July 9, 2018
The Real Story behind the Bedouin Village in Khan al Ahmar – Naomi Kahn (JNS)
Khan al Ahmar is an illegal outpost, created and supported by the Palestinian Authority, the European Union and EU member-states, in complete violation of international law.
I’m sure there are many hard-working, tax-paying citizens of Israel (and other countries all over the world) who would love to be given an all-expenses-paid, fully developed plot of land and paid tens of thousands of dollars by the state to move in. In fact, several years ago, another branch of the Jahalin Bedouin clan agreed to precisely this treatment and voluntarily relocated; the families that remained in Khan al Ahmar agreed to move as well, but were bullied by their “representatives” into retracting their consent.
The Jahalin Bedouin are an offshoot of a larger tribe based in southern Israel, in the Arad region. After a blood feud broke out within the tribe, some of the families were forced out and migrated north, squatting in their present location after the 1973 Yom Kippur War. From day one, they knew that this would not be a permanent solution for their needs.
Some 80% of the residents of Khan al Ahmar are employed in nearby Israeli communities – and have been for many years. Shepherding is a hobby for most, since the Bedouin of Khan al Ahmar abandoned their nomadic existence generations ago.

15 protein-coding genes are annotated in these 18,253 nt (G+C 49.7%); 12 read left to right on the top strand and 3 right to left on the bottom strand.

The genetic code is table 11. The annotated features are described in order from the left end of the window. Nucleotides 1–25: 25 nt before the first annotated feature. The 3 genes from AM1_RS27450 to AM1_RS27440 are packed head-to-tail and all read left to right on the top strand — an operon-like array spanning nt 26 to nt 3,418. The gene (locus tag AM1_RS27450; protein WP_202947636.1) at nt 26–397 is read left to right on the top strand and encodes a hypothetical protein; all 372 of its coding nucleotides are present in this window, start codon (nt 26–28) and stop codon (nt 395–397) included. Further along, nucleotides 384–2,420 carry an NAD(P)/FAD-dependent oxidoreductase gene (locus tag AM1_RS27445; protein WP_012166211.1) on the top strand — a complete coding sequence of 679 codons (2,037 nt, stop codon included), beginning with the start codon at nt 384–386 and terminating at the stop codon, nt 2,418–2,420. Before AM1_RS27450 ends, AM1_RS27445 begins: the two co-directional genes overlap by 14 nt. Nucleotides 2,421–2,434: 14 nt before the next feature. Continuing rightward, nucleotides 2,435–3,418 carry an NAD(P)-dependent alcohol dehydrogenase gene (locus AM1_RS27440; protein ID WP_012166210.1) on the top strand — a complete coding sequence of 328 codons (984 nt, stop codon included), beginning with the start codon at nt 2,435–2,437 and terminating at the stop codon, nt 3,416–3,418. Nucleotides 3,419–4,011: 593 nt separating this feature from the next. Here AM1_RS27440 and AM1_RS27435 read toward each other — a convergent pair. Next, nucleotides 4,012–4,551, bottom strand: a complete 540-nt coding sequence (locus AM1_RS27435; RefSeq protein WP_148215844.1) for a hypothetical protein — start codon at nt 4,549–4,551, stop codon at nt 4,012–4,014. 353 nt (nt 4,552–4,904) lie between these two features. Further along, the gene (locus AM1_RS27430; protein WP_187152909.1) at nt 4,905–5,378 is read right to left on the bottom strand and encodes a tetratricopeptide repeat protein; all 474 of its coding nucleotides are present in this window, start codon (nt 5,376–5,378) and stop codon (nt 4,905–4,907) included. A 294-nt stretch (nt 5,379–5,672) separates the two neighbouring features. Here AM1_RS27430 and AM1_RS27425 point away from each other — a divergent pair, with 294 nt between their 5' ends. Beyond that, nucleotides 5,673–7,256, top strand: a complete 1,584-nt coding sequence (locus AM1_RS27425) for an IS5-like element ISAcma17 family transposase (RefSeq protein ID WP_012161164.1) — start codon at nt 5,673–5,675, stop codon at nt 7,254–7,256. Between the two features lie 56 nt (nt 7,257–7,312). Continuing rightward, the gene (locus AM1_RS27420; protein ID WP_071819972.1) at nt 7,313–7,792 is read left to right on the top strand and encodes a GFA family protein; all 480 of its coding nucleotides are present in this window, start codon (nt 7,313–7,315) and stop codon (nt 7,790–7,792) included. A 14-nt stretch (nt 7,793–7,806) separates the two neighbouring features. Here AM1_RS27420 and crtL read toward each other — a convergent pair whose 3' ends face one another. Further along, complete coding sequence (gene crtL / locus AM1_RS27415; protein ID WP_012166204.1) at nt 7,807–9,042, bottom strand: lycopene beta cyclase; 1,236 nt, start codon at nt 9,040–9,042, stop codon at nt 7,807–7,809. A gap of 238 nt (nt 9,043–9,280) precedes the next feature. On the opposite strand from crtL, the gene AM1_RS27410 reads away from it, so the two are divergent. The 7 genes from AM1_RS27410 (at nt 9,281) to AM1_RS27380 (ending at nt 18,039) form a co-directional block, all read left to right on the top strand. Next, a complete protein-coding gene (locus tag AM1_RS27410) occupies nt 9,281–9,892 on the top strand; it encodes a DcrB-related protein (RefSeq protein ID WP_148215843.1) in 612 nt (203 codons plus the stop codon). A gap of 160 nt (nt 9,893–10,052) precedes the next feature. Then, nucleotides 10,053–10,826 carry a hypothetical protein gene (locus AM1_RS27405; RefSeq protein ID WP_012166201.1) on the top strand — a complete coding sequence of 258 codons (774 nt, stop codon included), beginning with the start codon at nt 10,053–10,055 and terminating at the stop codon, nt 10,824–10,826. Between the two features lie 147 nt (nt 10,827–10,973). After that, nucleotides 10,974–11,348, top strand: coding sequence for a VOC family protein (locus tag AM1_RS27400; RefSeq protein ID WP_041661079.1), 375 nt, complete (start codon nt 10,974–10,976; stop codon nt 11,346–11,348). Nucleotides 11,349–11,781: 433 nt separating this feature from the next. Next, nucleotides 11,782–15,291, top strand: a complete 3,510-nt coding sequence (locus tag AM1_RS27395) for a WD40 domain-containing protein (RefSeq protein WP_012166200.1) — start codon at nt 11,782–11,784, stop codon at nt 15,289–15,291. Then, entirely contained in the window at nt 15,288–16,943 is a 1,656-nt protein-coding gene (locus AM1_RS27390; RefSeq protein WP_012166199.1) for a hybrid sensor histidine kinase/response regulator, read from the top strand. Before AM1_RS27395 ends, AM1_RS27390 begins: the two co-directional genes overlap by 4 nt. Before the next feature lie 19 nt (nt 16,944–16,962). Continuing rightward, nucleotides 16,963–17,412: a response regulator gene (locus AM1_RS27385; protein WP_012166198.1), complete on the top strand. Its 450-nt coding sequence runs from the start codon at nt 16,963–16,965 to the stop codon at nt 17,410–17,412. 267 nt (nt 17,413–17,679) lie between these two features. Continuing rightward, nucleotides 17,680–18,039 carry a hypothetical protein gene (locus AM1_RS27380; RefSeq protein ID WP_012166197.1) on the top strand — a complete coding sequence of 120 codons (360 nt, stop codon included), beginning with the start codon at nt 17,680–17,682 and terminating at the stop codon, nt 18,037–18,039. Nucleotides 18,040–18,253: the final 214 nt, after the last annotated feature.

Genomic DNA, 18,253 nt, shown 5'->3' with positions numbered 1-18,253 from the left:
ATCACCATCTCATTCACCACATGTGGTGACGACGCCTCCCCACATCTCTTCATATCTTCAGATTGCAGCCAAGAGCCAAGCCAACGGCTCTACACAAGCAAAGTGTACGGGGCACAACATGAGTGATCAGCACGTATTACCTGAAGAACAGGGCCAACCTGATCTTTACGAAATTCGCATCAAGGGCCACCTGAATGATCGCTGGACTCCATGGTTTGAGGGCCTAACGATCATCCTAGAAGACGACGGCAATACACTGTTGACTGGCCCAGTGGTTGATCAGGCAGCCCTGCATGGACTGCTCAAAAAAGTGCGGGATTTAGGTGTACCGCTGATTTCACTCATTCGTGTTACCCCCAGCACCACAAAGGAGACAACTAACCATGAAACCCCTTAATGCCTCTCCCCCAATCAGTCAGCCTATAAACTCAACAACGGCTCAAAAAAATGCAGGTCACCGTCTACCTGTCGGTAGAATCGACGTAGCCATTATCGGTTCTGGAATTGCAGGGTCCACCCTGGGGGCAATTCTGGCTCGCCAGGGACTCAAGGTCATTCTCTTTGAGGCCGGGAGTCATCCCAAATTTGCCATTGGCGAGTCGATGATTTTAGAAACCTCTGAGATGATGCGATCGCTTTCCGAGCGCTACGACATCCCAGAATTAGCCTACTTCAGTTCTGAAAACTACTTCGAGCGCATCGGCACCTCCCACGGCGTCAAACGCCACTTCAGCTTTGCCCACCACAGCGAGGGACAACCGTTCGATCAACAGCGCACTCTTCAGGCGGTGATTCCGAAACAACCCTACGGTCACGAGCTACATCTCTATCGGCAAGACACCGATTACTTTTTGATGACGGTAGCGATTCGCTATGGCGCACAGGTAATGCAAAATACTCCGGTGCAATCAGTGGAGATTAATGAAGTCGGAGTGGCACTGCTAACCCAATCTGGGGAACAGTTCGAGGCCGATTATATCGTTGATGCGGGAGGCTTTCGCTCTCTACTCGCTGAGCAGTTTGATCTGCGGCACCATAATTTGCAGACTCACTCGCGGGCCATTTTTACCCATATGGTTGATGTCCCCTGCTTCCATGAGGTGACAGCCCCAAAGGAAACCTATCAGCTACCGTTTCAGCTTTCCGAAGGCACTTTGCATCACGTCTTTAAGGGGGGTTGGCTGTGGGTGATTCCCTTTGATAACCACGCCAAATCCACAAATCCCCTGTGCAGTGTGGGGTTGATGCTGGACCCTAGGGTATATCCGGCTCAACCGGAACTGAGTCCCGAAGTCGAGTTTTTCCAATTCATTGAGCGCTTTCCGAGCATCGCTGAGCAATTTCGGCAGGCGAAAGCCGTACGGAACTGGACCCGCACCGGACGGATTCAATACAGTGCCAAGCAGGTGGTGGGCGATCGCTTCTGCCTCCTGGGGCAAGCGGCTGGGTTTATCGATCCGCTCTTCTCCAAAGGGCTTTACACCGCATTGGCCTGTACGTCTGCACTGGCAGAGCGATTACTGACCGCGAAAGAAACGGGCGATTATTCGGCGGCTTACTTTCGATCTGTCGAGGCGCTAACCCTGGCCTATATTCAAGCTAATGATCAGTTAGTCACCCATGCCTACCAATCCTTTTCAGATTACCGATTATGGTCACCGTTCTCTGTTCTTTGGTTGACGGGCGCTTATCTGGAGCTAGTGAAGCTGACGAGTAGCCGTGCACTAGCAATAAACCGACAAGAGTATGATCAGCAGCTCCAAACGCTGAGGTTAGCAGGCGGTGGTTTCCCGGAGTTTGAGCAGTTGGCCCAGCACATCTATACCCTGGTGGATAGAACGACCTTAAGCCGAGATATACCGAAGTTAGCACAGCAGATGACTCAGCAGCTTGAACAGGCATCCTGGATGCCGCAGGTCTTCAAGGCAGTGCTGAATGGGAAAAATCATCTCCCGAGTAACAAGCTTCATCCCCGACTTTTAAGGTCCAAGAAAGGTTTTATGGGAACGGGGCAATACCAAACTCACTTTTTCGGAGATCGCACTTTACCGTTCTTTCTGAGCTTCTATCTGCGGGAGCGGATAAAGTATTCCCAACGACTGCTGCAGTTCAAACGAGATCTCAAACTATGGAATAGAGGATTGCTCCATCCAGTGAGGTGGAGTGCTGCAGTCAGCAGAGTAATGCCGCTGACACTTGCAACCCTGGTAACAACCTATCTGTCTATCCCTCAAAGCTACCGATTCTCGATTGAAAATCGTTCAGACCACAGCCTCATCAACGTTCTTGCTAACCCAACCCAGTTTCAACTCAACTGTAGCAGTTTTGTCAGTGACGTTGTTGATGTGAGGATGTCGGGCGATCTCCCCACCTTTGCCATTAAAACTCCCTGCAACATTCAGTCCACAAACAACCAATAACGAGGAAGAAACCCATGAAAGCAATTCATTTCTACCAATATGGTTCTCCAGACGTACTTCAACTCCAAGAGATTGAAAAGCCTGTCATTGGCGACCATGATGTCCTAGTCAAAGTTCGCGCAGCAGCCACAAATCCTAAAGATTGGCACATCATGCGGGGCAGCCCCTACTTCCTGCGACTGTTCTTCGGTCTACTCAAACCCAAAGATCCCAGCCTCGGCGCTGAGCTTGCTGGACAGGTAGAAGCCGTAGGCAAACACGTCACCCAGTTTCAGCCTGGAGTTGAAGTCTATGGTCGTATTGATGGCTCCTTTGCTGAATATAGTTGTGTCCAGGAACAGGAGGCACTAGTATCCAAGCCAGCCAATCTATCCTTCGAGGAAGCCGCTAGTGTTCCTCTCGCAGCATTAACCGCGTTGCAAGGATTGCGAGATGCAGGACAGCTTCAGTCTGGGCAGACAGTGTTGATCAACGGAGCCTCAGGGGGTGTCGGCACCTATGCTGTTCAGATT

Four separate lawsuits were filed by the PA and the EU in an effort to block the relocation of the Jahalin – and all were found to be baseless. Israel is doing precisely what any other government would do if people attempted to build an illegal outpost on the outskirts of the capital city. In fact, French and British government policy regarding nomadic populations is clear: forcible deportation – not negotiation, and certainly not all-expenses-paid relocation or land giveaways.
Israel will not be “wiping the community off the map.” The community will remain intact, its traditional culture and lifestyle fully protected in a location only four miles away, with electricity, running water, a government-built schoolhouse, and many other modern conveniences that the Jahalin have never had.
The writer is director of the International Department at Regavim.
(Click on the article’s title to see the whole article…Ed.)